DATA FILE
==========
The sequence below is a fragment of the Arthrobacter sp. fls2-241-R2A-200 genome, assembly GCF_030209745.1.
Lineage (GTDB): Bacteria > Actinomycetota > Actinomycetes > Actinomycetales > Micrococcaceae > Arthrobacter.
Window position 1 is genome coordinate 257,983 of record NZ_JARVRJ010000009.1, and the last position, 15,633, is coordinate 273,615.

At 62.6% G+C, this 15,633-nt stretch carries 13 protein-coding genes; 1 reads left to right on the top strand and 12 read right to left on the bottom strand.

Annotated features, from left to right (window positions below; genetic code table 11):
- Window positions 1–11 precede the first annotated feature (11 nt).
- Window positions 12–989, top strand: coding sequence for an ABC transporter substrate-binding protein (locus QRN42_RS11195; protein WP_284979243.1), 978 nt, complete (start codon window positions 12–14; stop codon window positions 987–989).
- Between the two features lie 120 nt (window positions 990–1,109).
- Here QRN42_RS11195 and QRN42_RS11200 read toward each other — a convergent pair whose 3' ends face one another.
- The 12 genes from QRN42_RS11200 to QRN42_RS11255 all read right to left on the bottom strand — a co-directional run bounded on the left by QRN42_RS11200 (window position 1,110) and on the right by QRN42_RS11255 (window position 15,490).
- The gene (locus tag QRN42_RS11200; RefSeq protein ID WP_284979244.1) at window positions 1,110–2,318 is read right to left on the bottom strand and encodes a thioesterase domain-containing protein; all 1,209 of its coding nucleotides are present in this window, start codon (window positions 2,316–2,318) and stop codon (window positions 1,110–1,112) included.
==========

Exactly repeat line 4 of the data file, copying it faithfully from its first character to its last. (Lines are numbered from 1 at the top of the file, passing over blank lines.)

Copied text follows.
At 62.6% G+C, this 15,633-nt stretch carries 13 protein-coding genes; 1 reads left to right on the top strand and 12 read right to left on the bottom strand.